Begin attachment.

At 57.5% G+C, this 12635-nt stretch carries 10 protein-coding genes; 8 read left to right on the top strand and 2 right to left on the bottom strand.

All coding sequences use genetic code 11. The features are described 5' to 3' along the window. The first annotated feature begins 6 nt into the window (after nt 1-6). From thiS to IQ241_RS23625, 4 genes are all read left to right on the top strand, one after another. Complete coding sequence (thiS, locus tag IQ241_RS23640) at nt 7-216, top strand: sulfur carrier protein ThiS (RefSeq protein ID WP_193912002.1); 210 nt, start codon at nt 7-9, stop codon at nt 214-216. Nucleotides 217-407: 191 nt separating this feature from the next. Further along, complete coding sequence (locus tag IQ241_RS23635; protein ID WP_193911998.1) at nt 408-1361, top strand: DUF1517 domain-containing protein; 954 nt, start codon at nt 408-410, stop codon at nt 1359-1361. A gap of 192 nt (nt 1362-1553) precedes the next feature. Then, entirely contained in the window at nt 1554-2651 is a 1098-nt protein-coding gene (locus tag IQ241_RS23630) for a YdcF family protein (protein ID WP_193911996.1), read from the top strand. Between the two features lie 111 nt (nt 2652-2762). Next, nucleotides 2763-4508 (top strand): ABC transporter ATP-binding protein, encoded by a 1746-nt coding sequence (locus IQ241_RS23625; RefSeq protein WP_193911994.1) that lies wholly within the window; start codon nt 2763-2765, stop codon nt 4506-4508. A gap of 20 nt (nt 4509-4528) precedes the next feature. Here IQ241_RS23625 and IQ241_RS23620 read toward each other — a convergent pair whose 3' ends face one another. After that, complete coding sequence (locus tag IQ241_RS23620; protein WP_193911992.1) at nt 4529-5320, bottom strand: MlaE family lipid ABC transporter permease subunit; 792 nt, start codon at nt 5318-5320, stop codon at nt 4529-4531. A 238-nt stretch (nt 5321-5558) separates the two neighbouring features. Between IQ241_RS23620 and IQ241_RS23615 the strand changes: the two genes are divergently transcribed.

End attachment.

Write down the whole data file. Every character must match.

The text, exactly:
At 57.5% G+C, this 12635-nt stretch carries 10 protein-coding genes; 8 read left to right on the top strand and 2 right to left on the bottom strand.

All coding sequences use genetic code 11. The features are described 5' to 3' along the window. The first annotated feature begins 6 nt into the window (after nt 1-6). From thiS to IQ241_RS23625, 4 genes are all read left to right on the top strand, one after another. Complete coding sequence (thiS, locus tag IQ241_RS23640) at nt 7-216, top strand: sulfur carrier protein ThiS (RefSeq protein ID WP_193912002.1); 210 nt, start codon at nt 7-9, stop codon at nt 214-216. Nucleotides 217-407: 191 nt separating this feature from the next. Further along, complete coding sequence (locus tag IQ241_RS23635; protein ID WP_193911998.1) at nt 408-1361, top strand: DUF1517 domain-containing protein; 954 nt, start codon at nt 408-410, stop codon at nt 1359-1361. A gap of 192 nt (nt 1362-1553) precedes the next feature. Then, entirely contained in the window at nt 1554-2651 is a 1098-nt protein-coding gene (locus tag IQ241_RS23630) for a YdcF family protein (protein ID WP_193911996.1), read from the top strand. Between the two features lie 111 nt (nt 2652-2762). Next, nucleotides 2763-4508 (top strand): ABC transporter ATP-binding protein, encoded by a 1746-nt coding sequence (locus IQ241_RS23625; RefSeq protein WP_193911994.1) that lies wholly within the window; start codon nt 2763-2765, stop codon nt 4506-4508. A gap of 20 nt (nt 4509-4528) precedes the next feature. Here IQ241_RS23625 and IQ241_RS23620 read toward each other — a convergent pair whose 3' ends face one another. After that, complete coding sequence (locus tag IQ241_RS23620; protein WP_193911992.1) at nt 4529-5320, bottom strand: MlaE family lipid ABC transporter permease subunit; 792 nt, start codon at nt 5318-5320, stop codon at nt 4529-4531. A 238-nt stretch (nt 5321-5558) separates the two neighbouring features. Between IQ241_RS23620 and IQ241_RS23615 the strand changes: the two genes are divergently transcribed.